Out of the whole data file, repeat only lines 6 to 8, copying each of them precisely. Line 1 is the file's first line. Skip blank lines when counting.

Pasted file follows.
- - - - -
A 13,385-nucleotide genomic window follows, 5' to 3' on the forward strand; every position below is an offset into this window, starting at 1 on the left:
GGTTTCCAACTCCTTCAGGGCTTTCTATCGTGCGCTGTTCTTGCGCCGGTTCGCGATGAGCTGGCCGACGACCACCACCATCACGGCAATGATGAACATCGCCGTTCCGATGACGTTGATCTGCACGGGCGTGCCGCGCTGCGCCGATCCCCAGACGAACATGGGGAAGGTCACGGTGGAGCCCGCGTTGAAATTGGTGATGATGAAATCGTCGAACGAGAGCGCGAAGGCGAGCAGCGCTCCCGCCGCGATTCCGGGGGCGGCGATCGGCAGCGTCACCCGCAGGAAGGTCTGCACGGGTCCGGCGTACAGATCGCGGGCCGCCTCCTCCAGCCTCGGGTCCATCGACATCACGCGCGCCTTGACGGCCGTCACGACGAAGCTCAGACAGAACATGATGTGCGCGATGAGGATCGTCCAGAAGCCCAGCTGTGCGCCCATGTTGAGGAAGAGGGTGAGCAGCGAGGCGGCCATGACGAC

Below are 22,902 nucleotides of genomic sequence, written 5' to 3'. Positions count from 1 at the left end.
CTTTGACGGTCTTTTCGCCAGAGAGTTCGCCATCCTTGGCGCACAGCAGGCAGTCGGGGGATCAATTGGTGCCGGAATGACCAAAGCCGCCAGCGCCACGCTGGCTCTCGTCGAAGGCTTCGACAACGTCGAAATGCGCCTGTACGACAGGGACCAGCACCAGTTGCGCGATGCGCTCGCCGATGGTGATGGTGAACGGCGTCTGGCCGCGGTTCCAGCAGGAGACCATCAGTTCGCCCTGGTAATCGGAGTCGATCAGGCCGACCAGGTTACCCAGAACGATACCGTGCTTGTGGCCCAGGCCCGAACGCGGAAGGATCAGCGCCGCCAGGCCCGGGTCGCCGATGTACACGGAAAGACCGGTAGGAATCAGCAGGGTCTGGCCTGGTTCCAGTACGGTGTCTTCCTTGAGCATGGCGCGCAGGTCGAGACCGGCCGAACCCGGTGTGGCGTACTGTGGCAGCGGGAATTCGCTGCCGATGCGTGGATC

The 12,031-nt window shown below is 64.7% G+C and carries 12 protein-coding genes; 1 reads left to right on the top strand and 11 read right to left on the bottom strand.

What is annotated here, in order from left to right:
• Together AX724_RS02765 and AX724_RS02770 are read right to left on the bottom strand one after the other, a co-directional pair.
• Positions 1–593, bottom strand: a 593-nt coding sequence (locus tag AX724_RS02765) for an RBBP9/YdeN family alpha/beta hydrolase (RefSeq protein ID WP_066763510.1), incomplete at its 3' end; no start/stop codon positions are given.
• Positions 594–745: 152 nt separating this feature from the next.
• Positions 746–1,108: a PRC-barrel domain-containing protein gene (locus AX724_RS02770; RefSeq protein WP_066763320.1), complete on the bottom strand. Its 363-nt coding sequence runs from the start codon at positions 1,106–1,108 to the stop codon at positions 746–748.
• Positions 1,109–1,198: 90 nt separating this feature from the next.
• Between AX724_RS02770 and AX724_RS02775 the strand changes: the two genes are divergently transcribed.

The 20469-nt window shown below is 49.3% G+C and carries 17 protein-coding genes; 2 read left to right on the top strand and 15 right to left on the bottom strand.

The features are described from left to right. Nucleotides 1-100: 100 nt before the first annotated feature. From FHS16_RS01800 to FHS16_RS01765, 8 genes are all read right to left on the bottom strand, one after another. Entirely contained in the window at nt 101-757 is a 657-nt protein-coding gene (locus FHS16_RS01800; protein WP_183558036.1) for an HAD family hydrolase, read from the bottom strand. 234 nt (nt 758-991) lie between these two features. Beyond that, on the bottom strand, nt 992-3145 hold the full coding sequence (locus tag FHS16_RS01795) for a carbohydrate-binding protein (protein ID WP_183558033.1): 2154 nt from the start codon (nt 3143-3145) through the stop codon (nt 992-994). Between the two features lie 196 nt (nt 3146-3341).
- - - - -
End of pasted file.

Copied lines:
What is annotated here, in order from left to right:
• Together AX724_RS02765 and AX724_RS02770 are read right to left on the bottom strand one after the other, a co-directional pair.
• Positions 1–593, bottom strand: a 593-nt coding sequence (locus tag AX724_RS02765) for an RBBP9/YdeN family alpha/beta hydrolase (RefSeq protein ID WP_066763510.1), incomplete at its 3' end; no start/stop codon positions are given.